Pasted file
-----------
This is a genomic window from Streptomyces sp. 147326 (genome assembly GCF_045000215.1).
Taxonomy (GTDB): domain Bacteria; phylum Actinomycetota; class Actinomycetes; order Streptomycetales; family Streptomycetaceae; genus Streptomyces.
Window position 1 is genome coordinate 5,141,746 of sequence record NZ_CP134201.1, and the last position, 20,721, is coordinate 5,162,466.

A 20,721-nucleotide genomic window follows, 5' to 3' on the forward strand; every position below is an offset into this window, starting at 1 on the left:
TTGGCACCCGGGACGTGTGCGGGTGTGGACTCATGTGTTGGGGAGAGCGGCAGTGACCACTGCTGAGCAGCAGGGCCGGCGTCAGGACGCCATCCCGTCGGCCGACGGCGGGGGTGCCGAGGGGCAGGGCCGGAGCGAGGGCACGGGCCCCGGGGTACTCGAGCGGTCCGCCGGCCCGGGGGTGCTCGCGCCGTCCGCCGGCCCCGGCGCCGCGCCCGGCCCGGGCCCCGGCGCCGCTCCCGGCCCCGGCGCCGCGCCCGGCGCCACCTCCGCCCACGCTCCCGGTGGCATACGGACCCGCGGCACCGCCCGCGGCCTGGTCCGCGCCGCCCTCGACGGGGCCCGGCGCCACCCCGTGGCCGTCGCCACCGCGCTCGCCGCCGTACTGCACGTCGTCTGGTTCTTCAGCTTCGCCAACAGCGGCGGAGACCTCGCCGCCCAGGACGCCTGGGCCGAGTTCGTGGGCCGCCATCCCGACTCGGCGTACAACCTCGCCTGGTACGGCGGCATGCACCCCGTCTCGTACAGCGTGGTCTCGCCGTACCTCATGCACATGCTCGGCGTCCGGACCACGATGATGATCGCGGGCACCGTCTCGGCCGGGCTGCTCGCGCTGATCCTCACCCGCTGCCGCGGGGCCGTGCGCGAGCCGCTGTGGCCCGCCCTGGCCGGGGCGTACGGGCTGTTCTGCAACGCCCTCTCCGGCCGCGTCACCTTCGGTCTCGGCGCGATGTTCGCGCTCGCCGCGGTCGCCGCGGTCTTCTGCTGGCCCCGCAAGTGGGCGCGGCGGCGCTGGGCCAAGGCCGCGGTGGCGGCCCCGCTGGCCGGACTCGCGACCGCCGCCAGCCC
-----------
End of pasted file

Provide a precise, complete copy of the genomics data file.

This is a genomic window from Streptomyces sp. 147326 (genome assembly GCF_045000215.1).
Taxonomy (GTDB): domain Bacteria; phylum Actinomycetota; class Actinomycetes; order Streptomycetales; family Streptomycetaceae; genus Streptomyces.
Window position 1 is genome coordinate 5,141,746 of sequence record NZ_CP134201.1, and the last position, 20,721, is coordinate 5,162,466.

A 20,721-nucleotide genomic window follows, 5' to 3' on the forward strand; every position below is an offset into this window, starting at 1 on the left:
TTGGCACCCGGGACGTGTGCGGGTGTGGACTCATGTGTTGGGGAGAGCGGCAGTGACCACTGCTGAGCAGCAGGGCCGGCGTCAGGACGCCATCCCGTCGGCCGACGGCGGGGGTGCCGAGGGGCAGGGCCGGAGCGAGGGCACGGGCCCCGGGGTACTCGAGCGGTCCGCCGGCCCGGGGGTGCTCGCGCCGTCCGCCGGCCCCGGCGCCGCGCCCGGCCCGGGCCCCGGCGCCGCTCCCGGCCCCGGCGCCGCGCCCGGCGCCACCTCCGCCCACGCTCCCGGTGGCATACGGACCCGCGGCACCGCCCGCGGCCTGGTCCGCGCCGCCCTCGACGGGGCCCGGCGCCACCCCGTGGCCGTCGCCACCGCGCTCGCCGCCGTACTGCACGTCGTCTGGTTCTTCAGCTTCGCCAACAGCGGCGGAGACCTCGCCGCCCAGGACGCCTGGGCCGAGTTCGTGGGCCGCCATCCCGACTCGGCGTACAACCTCGCCTGGTACGGCGGCATGCACCCCGTCTCGTACAGCGTGGTCTCGCCGTACCTCATGCACATGCTCGGCGTCCGGACCACGATGATGATCGCGGGCACCGTCTCGGCCGGGCTGCTCGCGCTGATCCTCACCCGCTGCCGCGGGGCCGTGCGCGAGCCGCTGTGGCCCGCCCTGGCCGGGGCGTACGGGCTGTTCTGCAACGCCCTCTCCGGCCGCGTCACCTTCGGTCTCGGCGCGATGTTCGCGCTCGCCGCGGTCGCCGCGGTCTTCTGCTGGCCCCGCAAGTGGGCGCGGCGGCGCTGGGCCAAGGCCGCGGTGGCGGCCCCGCTGGCCGGACTCGCGACCGCCGCCAGCCC